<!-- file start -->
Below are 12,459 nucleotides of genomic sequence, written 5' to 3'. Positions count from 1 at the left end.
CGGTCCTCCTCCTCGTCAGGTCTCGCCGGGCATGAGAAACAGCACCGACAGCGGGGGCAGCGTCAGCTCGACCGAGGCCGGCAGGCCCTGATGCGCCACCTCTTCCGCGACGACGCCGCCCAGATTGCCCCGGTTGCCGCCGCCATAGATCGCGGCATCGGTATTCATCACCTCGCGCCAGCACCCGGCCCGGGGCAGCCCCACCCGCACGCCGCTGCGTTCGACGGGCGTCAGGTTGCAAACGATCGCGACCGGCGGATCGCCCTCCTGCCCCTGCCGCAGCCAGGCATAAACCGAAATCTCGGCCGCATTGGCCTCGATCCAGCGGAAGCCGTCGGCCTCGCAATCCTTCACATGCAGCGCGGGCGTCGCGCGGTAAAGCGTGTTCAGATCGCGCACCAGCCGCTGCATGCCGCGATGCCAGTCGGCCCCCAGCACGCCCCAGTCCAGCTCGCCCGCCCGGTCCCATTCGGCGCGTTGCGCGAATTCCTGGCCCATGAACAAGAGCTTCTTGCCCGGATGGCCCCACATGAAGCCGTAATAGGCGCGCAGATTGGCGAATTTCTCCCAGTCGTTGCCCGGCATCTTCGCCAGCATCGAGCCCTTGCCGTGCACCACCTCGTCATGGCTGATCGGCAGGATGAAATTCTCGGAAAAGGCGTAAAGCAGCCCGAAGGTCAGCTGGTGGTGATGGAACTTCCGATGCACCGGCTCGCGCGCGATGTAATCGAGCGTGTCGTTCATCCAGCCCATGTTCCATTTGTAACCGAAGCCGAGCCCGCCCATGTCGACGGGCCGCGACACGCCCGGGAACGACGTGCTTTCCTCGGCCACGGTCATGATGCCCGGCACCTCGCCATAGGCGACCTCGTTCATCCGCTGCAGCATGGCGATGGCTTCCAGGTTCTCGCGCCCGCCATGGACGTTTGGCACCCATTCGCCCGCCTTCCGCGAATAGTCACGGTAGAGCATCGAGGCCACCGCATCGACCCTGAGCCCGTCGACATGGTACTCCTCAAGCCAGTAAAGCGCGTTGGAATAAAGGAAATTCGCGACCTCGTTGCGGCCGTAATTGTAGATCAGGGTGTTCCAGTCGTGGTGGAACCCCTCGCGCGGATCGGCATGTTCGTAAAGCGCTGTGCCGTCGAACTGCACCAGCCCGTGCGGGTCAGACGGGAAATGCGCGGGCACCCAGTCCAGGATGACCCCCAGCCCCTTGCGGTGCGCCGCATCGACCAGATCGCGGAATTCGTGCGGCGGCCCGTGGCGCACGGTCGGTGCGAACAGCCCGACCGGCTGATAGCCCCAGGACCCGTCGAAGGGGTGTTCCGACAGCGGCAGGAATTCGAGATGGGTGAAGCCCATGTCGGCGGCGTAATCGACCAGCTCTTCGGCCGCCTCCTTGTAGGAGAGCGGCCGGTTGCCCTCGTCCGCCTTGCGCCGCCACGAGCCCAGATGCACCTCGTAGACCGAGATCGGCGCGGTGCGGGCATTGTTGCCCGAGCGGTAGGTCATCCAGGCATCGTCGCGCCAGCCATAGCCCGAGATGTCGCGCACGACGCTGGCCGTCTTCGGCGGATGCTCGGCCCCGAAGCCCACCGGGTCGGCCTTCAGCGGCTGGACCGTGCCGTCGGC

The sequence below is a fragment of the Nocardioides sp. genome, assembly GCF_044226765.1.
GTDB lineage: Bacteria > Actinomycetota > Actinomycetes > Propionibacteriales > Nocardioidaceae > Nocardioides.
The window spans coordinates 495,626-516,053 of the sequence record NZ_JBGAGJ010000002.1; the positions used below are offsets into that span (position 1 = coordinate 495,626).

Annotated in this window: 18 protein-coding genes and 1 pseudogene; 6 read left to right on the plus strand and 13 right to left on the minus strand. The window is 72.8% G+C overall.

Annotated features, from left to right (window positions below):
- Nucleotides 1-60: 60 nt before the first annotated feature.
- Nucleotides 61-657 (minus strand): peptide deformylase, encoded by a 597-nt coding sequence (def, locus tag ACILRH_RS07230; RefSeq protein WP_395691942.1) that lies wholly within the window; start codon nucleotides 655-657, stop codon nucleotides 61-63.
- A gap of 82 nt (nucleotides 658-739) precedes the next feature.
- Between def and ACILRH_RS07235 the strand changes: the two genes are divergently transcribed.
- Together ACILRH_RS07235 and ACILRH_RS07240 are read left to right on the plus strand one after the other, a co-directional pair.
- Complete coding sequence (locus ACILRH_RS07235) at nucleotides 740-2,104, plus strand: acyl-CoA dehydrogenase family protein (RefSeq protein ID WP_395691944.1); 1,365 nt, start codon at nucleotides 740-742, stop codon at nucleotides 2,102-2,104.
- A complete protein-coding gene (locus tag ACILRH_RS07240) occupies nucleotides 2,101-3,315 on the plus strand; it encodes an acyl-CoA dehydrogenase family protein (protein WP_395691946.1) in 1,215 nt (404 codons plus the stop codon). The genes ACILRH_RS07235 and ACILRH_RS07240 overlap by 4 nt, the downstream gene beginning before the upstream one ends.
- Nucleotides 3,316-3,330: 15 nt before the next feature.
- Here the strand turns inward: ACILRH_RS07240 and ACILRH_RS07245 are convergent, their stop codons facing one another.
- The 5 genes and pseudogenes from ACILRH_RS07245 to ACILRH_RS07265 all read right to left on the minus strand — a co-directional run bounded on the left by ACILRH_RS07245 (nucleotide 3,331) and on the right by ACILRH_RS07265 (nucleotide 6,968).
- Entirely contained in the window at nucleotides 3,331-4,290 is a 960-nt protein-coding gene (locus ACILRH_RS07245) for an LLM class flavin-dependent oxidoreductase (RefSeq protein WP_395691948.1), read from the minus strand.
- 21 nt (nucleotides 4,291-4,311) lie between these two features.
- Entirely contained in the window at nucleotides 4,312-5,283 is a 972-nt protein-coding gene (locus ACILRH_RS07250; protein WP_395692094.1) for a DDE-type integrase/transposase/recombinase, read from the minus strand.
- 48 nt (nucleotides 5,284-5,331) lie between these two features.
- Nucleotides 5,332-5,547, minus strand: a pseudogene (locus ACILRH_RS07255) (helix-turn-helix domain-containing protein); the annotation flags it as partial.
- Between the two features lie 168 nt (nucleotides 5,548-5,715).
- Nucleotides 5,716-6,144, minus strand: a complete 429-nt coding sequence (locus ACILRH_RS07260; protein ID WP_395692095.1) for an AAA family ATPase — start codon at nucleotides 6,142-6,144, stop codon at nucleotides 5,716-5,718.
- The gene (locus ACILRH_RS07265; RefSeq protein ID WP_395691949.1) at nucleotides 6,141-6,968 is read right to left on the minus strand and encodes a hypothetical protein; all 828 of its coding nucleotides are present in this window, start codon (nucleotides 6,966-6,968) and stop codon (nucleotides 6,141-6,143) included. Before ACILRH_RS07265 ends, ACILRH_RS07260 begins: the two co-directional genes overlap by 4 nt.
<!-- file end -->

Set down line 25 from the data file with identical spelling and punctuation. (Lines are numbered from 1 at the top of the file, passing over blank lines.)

- The gene (locus ACILRH_RS07265; RefSeq protein ID WP_395691949.1) at nucleotides 6,141-6,968 is read right to left on the minus strand and encodes a hypothetical protein; all 828 of its coding nucleotides are present in this window, start codon (nucleotides 6,966-6,968) and stop codon (nucleotides 6,141-6,143) included. Before ACILRH_RS07265 ends, ACILRH_RS07260 begins: the two co-directional genes overlap by 4 nt.